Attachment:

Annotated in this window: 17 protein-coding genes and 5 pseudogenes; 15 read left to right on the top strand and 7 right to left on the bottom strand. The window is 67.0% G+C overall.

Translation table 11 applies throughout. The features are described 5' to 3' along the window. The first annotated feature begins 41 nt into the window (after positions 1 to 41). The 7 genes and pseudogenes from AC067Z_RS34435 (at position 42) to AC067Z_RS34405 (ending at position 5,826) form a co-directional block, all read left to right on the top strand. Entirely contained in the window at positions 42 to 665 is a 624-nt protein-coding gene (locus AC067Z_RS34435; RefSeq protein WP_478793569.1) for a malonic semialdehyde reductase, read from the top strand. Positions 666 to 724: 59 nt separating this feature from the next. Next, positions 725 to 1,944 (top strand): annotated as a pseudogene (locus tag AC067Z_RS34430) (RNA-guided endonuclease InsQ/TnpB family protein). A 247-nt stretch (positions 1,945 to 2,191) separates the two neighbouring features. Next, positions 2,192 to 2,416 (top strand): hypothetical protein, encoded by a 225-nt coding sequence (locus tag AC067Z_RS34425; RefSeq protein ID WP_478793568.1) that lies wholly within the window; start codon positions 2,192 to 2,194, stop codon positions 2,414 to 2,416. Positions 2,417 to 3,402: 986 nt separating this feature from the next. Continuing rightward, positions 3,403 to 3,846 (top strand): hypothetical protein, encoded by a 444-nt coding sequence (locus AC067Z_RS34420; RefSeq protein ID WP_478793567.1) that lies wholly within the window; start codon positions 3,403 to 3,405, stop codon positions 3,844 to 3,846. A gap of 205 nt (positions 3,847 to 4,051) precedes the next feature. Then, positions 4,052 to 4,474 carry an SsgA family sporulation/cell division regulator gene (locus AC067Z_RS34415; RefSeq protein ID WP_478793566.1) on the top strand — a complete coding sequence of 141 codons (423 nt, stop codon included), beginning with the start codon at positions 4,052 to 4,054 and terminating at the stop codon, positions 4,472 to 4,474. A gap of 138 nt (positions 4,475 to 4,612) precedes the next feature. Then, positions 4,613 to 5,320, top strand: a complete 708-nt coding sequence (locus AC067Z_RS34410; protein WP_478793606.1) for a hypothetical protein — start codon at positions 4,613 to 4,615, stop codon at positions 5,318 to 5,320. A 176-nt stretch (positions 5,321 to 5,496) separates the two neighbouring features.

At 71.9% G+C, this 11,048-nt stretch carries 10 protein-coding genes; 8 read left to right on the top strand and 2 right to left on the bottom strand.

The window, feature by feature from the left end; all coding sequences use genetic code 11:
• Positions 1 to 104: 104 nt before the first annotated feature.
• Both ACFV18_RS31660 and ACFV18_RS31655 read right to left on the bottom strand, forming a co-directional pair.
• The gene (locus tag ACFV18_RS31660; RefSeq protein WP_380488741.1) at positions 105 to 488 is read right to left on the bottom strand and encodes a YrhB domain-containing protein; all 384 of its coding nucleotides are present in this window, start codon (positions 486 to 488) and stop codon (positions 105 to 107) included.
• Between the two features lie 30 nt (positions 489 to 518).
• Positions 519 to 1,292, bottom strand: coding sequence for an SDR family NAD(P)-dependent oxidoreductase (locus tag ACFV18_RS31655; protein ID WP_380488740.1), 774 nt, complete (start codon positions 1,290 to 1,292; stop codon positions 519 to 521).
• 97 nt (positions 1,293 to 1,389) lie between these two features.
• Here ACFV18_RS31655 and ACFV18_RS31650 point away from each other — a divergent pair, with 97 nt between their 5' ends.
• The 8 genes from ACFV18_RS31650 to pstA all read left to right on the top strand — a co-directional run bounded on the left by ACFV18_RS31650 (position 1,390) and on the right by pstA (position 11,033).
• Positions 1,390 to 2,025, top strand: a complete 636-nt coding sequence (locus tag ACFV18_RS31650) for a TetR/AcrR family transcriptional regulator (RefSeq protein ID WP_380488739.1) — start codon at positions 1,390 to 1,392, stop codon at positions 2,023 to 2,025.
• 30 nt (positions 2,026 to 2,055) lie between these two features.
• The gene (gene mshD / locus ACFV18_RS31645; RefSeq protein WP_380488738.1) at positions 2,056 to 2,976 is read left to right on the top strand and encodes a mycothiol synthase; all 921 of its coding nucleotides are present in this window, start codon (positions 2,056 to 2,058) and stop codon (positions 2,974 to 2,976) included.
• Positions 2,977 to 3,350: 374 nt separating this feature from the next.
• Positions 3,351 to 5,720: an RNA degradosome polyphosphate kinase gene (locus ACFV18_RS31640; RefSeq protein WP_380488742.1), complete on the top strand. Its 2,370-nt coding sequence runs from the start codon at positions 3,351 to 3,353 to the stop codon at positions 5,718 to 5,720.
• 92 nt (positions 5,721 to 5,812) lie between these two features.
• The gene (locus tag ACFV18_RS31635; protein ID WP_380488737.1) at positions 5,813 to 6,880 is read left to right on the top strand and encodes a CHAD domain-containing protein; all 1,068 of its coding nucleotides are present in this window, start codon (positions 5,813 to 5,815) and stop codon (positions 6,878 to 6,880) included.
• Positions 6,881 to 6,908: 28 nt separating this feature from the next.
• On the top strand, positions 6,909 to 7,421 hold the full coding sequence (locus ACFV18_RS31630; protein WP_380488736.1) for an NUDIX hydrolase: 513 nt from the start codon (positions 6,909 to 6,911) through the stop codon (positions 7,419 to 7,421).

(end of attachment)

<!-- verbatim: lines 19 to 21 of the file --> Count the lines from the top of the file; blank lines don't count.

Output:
• The gene (locus tag ACFV18_RS31635; protein ID WP_380488737.1) at positions 5,813 to 6,880 is read left to right on the top strand and encodes a CHAD domain-containing protein; all 1,068 of its coding nucleotides are present in this window, start codon (positions 5,813 to 5,815) and stop codon (positions 6,878 to 6,880) included.
• Positions 6,881 to 6,908: 28 nt separating this feature from the next.
• On the top strand, positions 6,909 to 7,421 hold the full coding sequence (locus ACFV18_RS31630; protein WP_380488736.1) for an NUDIX hydrolase: 513 nt from the start codon (positions 6,909 to 6,911) through the stop codon (positions 7,419 to 7,421).